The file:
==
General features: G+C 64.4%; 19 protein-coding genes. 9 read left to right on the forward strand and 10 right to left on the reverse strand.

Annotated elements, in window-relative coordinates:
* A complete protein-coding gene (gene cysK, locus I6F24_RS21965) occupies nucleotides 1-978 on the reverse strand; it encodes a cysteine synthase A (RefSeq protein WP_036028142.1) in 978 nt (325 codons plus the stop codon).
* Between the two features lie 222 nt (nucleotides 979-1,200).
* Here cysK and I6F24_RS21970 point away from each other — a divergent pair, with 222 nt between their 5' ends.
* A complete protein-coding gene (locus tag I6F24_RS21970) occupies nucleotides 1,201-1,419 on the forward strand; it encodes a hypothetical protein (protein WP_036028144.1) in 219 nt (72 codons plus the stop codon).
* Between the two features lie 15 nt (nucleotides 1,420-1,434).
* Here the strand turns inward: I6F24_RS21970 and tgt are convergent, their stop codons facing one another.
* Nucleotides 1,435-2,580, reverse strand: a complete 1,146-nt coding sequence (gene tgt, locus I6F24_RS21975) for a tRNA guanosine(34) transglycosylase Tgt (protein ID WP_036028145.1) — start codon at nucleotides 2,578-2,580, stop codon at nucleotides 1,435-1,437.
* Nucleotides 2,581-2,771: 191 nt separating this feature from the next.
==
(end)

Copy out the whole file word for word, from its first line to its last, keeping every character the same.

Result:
General features: G+C 64.4%; 19 protein-coding genes. 9 read left to right on the forward strand and 10 right to left on the reverse strand.

Annotated elements, in window-relative coordinates:
* A complete protein-coding gene (gene cysK, locus I6F24_RS21965) occupies nucleotides 1-978 on the reverse strand; it encodes a cysteine synthase A (RefSeq protein WP_036028142.1) in 978 nt (325 codons plus the stop codon).
* Between the two features lie 222 nt (nucleotides 979-1,200).
* Here cysK and I6F24_RS21970 point away from each other — a divergent pair, with 222 nt between their 5' ends.
* A complete protein-coding gene (locus tag I6F24_RS21970) occupies nucleotides 1,201-1,419 on the forward strand; it encodes a hypothetical protein (protein WP_036028144.1) in 219 nt (72 codons plus the stop codon).
* Between the two features lie 15 nt (nucleotides 1,420-1,434).
* Here the strand turns inward: I6F24_RS21970 and tgt are convergent, their stop codons facing one another.
* Nucleotides 1,435-2,580, reverse strand: a complete 1,146-nt coding sequence (gene tgt, locus I6F24_RS21975) for a tRNA guanosine(34) transglycosylase Tgt (protein ID WP_036028145.1) — start codon at nucleotides 2,578-2,580, stop codon at nucleotides 1,435-1,437.
* Nucleotides 2,581-2,771: 191 nt separating this feature from the next.